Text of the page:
1 likes

    • Jenn

      There aren’t many words of wisdom beyond continue to show her love. I’m in recovery for my own issues, I work with those in recovery as a counselor, and it still doesn’t give me the answers on how to help my alcoholic SIL, because I can’t help she has to do it herself. I will gladly take her to meetings, encourage her and pray for her, but the only one that can stop what she is doing to slowly kill herself is her. She knows how I feel and what I think and what I worry about, beyond that there is little I can do for her or her relationship she is ruining with her children. I keep the door open for them and show them love. I am not perfect by any means when it comes to this. I pray for patience all the time.

         1 likes

    • Karleen

      Dear Lindsay,
      My heart goes out to you. I have no answers, but as many questions as you do. How do you get someone to view their worth? It’s something we all struggle with, but it’s got to be worse for those addicted. I’m a child of an alcoholic, then I married one, but so far I’m OK. I will keep you close in my prayers, and those three precious children. I will pray that your sister’s eyes will be opened and that she will accept God’s love and peace. No more wasted years! hugs, Karleen

         2 likes

    • Cinde

      Please, please consider attending Al-Anon Meetings!! We attend these for ourselves, but I can tell you first hand, I have witnessed addict’s and alcoholics find recovery because of loved ones who would attend Al-Anon Meetings. If anything at all will help, the tools you will learn at the meetings, literature you will read and seriously working a 12 Step Program yourself, will help you learn and understand exactly what can help the addict/alcoholic more than anything in the world…because you must detach with love and you will learn how through Al-Anon. That is my one and only suggestion. God Bless you, your sister, her precious children and your whole family… <3

         0 likes

  • Debbie in the UK

    My best friend of 50 years standing is an alcoholic. She has tried to stop, and indeed stops for weeks, but then something drags her back. She is very unhappy in her home life, and I do everything I can to help but then when she goes back to it I get SO ANGRY and feel as though anything I do is being thrown in my face. Reading your post made me understand a lot more. I have also been reading your archives, and I love, your writing so much ! You are enormously talented.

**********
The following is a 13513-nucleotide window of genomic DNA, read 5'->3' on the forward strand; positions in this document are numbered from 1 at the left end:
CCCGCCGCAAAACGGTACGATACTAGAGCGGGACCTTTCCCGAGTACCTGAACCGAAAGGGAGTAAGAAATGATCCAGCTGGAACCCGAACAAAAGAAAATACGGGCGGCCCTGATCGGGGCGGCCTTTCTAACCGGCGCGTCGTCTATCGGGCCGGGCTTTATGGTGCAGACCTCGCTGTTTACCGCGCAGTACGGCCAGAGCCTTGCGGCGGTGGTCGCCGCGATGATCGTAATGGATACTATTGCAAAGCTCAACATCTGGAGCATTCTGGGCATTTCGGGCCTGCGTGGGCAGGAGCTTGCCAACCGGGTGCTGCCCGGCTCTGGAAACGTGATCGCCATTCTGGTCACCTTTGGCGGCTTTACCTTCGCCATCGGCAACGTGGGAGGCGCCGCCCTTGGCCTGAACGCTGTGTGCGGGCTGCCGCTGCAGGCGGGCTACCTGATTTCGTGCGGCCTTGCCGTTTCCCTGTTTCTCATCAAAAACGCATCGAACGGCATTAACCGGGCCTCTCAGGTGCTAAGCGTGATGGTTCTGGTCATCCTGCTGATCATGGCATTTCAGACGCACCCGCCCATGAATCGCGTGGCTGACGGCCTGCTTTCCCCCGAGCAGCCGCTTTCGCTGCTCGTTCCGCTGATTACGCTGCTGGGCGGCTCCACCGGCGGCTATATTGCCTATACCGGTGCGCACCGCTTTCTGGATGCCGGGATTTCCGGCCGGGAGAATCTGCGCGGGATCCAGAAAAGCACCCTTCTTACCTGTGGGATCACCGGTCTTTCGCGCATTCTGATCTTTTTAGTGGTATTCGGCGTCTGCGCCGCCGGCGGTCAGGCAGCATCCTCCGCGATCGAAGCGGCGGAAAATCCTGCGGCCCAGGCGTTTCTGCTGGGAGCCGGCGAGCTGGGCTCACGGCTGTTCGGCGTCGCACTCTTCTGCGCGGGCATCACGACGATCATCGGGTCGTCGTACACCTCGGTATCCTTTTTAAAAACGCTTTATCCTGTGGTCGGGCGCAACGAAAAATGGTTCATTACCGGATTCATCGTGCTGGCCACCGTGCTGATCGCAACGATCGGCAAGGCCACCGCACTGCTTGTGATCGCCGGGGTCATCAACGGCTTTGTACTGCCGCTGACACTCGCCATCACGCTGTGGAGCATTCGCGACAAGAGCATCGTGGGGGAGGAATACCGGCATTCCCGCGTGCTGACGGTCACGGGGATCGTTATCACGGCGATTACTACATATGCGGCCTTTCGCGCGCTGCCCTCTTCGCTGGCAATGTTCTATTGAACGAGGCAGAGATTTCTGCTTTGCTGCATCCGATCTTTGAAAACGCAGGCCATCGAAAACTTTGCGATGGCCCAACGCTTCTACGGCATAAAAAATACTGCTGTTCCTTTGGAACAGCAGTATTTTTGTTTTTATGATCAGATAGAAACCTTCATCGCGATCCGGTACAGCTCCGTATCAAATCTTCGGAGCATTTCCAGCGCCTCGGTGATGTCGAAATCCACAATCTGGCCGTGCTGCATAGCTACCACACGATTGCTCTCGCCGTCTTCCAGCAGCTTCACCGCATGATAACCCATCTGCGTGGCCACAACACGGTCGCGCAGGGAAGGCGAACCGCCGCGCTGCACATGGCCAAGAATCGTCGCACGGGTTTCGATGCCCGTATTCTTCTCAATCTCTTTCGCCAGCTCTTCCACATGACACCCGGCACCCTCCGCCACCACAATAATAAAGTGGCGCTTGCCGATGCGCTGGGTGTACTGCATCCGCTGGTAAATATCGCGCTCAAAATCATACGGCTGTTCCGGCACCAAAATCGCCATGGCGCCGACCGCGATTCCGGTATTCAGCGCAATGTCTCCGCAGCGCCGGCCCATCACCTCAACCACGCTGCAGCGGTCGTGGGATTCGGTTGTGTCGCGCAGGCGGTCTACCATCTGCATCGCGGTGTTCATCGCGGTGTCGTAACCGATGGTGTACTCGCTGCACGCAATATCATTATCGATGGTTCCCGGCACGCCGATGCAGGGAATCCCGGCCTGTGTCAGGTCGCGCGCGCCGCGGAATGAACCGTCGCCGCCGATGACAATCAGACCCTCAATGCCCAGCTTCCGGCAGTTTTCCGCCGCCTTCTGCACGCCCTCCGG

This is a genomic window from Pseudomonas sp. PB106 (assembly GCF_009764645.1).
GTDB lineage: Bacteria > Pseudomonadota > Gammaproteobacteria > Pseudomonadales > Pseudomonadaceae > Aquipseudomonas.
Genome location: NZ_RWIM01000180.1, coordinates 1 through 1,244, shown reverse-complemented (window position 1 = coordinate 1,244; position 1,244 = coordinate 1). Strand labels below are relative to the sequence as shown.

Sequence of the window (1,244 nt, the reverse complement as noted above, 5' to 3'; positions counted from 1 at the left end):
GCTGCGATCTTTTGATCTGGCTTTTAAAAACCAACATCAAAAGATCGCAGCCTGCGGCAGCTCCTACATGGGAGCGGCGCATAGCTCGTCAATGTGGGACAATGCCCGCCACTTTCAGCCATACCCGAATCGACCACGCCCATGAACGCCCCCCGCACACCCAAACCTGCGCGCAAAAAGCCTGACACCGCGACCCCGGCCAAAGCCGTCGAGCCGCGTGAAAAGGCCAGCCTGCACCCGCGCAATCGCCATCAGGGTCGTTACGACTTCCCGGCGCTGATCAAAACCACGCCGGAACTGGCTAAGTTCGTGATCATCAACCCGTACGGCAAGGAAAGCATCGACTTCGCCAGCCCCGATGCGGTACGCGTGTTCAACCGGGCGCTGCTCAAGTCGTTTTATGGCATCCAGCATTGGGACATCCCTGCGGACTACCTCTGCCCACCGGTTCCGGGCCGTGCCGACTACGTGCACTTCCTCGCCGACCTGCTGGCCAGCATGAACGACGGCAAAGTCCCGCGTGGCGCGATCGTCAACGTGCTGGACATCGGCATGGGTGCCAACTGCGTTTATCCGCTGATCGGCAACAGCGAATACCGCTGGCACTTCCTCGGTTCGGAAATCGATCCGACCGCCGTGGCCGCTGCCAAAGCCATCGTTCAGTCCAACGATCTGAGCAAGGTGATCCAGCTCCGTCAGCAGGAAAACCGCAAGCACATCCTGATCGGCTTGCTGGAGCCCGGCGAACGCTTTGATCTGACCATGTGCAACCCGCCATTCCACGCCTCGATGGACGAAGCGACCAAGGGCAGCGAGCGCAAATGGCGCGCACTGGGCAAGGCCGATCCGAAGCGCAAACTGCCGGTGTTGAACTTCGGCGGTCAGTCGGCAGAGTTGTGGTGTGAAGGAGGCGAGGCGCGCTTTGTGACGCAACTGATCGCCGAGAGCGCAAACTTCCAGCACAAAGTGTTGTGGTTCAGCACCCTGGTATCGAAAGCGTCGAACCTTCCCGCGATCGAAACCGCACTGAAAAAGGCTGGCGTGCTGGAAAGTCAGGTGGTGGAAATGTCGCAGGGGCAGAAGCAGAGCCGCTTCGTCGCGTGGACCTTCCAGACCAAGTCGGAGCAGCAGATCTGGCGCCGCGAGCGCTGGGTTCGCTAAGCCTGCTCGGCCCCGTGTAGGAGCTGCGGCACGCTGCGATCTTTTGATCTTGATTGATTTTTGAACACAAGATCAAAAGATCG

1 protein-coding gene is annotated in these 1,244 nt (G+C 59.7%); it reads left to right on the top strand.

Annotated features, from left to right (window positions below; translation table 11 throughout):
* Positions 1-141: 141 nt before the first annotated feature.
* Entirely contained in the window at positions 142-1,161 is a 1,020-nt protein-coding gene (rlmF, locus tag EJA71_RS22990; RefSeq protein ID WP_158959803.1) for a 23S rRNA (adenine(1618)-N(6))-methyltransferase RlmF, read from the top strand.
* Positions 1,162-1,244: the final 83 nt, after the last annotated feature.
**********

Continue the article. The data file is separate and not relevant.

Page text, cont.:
1 likes

  • Ashlie

    Wow. I am incredibly proud of you for sharing your story. I know you’ve written about it before, but this time, you definitely hit the nail on the head with just how real and unwielding this disease truly is. I was pretty heartbroken about PSH on a few different levels. He was an amazing actor. He had a wife and kids. And it KILLS me because he was trying so damn hard to overcome this. He didn’t CHOOSE this. He wasn’t selfish or stupid or anything like that. He lost a battle against an asshole of a disease. And too many people outside of Hollywood experience the same thing, and it saddens me to no end.

       1 likes

  • Uncle Mike

    To my niece Janelle,
    I don’t tell many people this, but my father visited me on my 5th birthday at my grand parents house, then he was found a few weeks later in Mexico, dead from an overdose of heroin. Regardless of his actions, the pain they caused, or yours, I will always love him and I will always love you.

    Period.

    Uncle Mike

       8 likes

  • Jennifer @ Also Known As...the Wife